Do Refugees have Periods? Sociology’s Campaign to Provide Sanitary Products to Calais’ Refugees.

By Lucy Pickering and Philippa Wiseman

At a time when ‘free-bleeding’ makes the headlines when marathon runners do it why do we hear so little about enforced (and not so ‘free’) bleeding of female refugees in the makeshift encampments of Calais, other hotspots in Europe’s current refugee crisis and of displaced women across the world more generally?

Supporting Sisters in Calais is but one organisation who specifically collect and distribute sanitary products and women’s underwear, while very few of the larger organisations have mentioned sanitary products in their list of essential toiletries. Is it because refugees don’t menstruate? That menstrual products are not seen as essential? Or is it because – as Karin Gandhi found out when she decided to run the London marathon without a tampon – that menstruation is still a shameful practice in British society, and one that is still largely seen as something that ought to happen out of sight, and out of mind. In bleeding over her leggings, Karin Gandhi brought menstruation into sight, and into mind. But when it comes to the many, amazing grassroots responses to the Calais refugee crisis, menstruation can often be overlooked.

In his seminal The Civilising Process Norbert Elias traces a pattern of bodily privatisation in Europe from the middle ages to the 20th century, noting the movement of sex, defecation, urination and even nose-picking from public spaces to increasingly private spaces until they are hidden from sight altogether. While he doesn’t explicitly address menstruation, we can easily see how it fits into this movement towards new, increasingly privatised ways of managing bodily excretions.

Later feminist scholars such as Longhurst (2001) or Lister (2007) have drawn attention to the gendered dimension of this gap between public and private. Where the public sphere has been ideally gendered male, the private sphere has long been idealised as a female one: ideals enacted in such diverse ways as unequal public toilet provision (Greed 1995), the historic exclusion of women from public houses and coffee shops (Smith 1995).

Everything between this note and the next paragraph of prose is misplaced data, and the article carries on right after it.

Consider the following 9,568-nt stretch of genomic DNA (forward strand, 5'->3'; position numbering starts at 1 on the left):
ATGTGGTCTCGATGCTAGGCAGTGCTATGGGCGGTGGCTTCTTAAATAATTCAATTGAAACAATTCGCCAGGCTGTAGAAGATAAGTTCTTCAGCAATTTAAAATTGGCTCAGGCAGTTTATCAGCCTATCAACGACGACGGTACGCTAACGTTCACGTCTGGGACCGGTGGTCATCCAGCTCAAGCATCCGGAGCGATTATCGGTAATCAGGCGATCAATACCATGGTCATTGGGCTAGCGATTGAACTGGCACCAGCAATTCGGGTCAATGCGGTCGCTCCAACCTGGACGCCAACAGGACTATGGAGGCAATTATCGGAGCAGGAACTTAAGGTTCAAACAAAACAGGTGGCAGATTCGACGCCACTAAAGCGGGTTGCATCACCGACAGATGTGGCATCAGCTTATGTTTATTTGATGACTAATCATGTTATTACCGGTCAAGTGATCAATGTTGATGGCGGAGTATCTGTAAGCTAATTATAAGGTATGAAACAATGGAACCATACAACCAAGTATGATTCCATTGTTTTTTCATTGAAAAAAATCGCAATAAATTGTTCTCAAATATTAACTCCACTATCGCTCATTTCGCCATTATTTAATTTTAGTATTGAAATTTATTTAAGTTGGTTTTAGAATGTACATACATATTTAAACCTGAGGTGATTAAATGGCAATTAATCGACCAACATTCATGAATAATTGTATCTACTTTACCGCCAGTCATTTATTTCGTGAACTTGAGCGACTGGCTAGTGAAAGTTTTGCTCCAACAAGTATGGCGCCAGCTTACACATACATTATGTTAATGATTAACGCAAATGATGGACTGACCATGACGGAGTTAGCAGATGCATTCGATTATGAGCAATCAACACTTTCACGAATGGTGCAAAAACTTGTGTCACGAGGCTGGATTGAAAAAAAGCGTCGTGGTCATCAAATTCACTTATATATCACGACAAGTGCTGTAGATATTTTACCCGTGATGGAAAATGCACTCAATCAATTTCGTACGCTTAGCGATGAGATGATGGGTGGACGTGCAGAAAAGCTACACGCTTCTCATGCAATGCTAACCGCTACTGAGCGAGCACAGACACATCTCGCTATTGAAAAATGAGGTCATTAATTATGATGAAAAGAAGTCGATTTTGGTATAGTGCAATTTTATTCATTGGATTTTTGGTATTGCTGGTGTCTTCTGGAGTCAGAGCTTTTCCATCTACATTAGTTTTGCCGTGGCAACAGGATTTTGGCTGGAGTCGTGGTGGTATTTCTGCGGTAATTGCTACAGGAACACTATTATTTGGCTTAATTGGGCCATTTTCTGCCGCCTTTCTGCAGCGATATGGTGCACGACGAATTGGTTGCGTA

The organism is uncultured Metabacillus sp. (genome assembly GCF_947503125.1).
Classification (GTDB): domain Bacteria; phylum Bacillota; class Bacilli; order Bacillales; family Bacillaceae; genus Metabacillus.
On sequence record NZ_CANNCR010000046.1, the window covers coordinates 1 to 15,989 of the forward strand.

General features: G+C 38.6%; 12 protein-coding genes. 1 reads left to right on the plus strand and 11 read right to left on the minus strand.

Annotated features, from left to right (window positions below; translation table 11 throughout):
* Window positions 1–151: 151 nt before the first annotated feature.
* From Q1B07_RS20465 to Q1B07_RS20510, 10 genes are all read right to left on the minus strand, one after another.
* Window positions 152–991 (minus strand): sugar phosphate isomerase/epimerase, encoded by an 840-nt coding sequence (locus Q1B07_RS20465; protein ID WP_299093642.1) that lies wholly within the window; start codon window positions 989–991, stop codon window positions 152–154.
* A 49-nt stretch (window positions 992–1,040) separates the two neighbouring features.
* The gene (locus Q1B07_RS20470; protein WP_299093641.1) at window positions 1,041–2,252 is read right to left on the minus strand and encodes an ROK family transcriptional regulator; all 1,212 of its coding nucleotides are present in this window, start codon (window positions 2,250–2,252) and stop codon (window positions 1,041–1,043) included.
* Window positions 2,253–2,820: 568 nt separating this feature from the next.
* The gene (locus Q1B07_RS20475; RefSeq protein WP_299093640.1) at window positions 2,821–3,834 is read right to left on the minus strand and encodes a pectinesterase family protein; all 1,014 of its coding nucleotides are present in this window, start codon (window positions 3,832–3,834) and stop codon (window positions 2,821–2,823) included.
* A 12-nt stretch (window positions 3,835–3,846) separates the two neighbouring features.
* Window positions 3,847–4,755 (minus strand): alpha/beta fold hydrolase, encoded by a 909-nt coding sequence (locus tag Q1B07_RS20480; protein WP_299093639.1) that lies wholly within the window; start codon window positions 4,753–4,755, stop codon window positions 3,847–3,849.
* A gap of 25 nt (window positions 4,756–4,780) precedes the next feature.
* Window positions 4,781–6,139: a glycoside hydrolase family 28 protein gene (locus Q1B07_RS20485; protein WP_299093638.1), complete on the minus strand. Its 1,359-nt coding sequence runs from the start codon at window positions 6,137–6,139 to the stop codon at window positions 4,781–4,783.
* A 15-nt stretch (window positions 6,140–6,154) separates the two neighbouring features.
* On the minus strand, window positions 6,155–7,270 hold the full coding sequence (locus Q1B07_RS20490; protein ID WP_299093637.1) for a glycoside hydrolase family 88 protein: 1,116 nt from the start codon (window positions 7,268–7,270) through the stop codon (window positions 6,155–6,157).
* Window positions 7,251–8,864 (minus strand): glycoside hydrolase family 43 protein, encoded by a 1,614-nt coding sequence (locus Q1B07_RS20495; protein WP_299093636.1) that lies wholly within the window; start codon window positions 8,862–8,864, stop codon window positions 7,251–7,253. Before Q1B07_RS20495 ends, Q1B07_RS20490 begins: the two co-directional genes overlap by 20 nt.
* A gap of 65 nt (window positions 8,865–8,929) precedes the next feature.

As a result women’s bodily processes such as breastfeeding, childbirth or menstruation become doubly hidden – first by the civilising process, and second by gendered ideals of public and private space. Being both bodily and feminine they are easy to lose sight of, so when women such as Karin Gandhi are bold enough to visibly menstruate it becomes headline-grabbing news, precisely because through her actions this doubly privatised act took place in public. By contrast, without access to basic resources to manage menstruation women in the Jungle are not free to choose to ‘free-bleed’– without alternatives, there is no choice. But displaced women should be just as free to make this choice as Karin Gandhi, and the only way this can happen is by ensuring that they do have alternatives, that they do have access to tampons, mooncups or sanitary towels if they want them. As The Guardian recently reported women in the camps lack dedicated toilets and face particular gendered barriers to safe living all of which can be exacerbated by not being able to manage menstruation effectively and hygienically.

This blog post seeks to begin, alongside excellent organisations such as Supporting Sisters in Calais, crowdfunding sites and the International Federation of Red Cross and Red Crescent (IFRC) to raise the profile of menstruation among those thinking about contributing to efforts to mitigate the effects of European asylum policy. Whilst it has been noted that around only 10% of the current migrant population in Calais are women this emphasises the necessity of highlighting menstrual needs, hygiene and sanitation which may otherwise be forgotten. Furthermore, growing numbers of women and children are expected in the coming months. What makes menstruation more complex, in this context in particular, is its unpredictability, its capacity to be shaped by stress and environment and potential for emotional and physical implications if not managed in dignified ways. So please, if you are considering donating to this excellent cause, bear the doubly hidden burden of menstruation in mind and consider including a pack of sanitary towels or a box of tampons as part of your donation.

If you are in Glasgow, Dr Phillippa Wiseman and Dr Lucy Pickering are collecting these products to be shipped to those who need them in Calais. You can drop them off at the Disability Centre in the Adam Smith Building at the University of Glasgow during normal business hours, or email us to arrange collection of your donations.

Many thanks,

Phillippa and Lucy